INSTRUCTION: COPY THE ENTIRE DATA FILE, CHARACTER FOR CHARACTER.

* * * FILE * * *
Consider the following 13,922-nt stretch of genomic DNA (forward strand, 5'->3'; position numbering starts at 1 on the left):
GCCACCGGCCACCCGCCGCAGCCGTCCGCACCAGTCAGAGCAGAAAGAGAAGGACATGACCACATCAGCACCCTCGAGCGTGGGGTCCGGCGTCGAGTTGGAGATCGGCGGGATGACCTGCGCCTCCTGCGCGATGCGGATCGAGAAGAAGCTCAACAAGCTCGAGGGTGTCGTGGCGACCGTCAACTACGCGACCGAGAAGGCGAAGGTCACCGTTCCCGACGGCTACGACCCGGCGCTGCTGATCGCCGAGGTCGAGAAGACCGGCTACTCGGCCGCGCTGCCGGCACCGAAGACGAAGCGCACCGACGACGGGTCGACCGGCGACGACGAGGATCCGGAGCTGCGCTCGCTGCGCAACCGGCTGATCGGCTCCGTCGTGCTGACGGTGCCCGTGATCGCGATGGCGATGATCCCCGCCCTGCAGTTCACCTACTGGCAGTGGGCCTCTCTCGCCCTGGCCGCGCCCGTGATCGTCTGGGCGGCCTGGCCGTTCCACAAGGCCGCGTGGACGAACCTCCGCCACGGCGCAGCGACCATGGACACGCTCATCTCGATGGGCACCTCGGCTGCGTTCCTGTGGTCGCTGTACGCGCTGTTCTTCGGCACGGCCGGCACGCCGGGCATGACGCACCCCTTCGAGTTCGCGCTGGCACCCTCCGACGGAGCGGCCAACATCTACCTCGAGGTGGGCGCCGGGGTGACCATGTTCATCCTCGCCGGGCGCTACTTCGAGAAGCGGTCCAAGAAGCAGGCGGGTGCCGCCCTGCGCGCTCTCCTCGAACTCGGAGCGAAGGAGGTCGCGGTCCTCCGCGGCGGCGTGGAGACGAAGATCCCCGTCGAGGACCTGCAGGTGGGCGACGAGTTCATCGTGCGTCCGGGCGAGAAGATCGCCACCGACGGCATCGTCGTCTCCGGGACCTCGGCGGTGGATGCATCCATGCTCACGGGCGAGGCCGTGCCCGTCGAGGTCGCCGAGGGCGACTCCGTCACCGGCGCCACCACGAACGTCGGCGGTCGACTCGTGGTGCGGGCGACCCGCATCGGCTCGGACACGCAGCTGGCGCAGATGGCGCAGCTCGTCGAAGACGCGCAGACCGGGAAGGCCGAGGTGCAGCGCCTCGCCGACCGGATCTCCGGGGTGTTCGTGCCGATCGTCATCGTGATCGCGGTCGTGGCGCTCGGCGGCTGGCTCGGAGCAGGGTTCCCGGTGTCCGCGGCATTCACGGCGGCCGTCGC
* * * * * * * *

Consider the following 13,922-nt stretch of genomic DNA (forward strand, 5'->3'; position numbering starts at 1 on the left):
GCCACCGGCCACCCGCCGCAGCCGTCCGCACCAGTCAGAGCAGAAAGAGAAGGACATGACCACATCAGCACCCTCGAGCGTGGGGTCCGGCGTCGAGTTGGAGATCGGCGGGATGACCTGCGCCTCCTGCGCGATGCGGATCGAGAAGAAGCTCAACAAGCTCGAGGGTGTCGTGGCGACCGTCAACTACGCGACCGAGAAGGCGAAGGTCACCGTTCCCGACGGCTACGACCCGGCGCTGCTGATCGCCGAGGTCGAGAAGACCGGCTACTCGGCCGCGCTGCCGGCACCGAAGACGAAGCGCACCGACGACGGGTCGACCGGCGACGACGAGGATCCGGAGCTGCGCTCGCTGCGCAACCGGCTGATCGGCTCCGTCGTGCTGACGGTGCCCGTGATCGCGATGGCGATGATCCCCGCCCTGCAGTTCACCTACTGGCAGTGGGCCTCTCTCGCCCTGGCCGCGCCCGTGATCGTCTGGGCGGCCTGGCCGTTCCACAAGGCCGCGTGGACGAACCTCCGCCACGGCGCAGCGACCATGGACACGCTCATCTCGATGGGCACCTCGGCTGCGTTCCTGTGGTCGCTGTACGCGCTGTTCTTCGGCACGGCCGGCACGCCGGGCATGACGCACCCCTTCGAGTTCGCGCTGGCACCCTCCGACGGAGCGGCCAACATCTACCTCGAGGTGGGCGCCGGGGTGACCATGTTCATCCTCGCCGGGCGCTACTTCGAGAAGCGGTCCAAGAAGCAGGCGGGTGCCGCCCTGCGCGCTCTCCTCGAACTCGGAGCGAAGGAGGTCGCGGTCCTCCGCGGCGGCGTGGAGACGAAGATCCCCGTCGAGGACCTGCAGGTGGGCGACGAGTTCATCGTGCGTCCGGGCGAGAAGATCGCCACCGACGGCATCGTCGTCTCCGGGACCTCGGCGGTGGATGCATCCATGCTCACGGGCGAGGCCGTGCCCGTCGAGGTCGCCGAGGGCGACTCCGTCACCGGCGCCACCACGAACGTCGGCGGTCGACTCGTGGTGCGGGCGACCCGCATCGGCTCGGACACGCAGCTGGCGCAGATGGCGCAGCTCGTCGAAGACGCGCAGACCGGGAAGGCCGAGGTGCAGCGCCTCGCCGACCGGATCTCCGGGGTGTTCGTGCCGATCGTCATCGTGATCGCGGTCGTGGCGCTCGGCGGCTGGCTCGGAGCAGGGTTCCCGGTGTCCGCGGCATTCACGGCGGCCGTCGC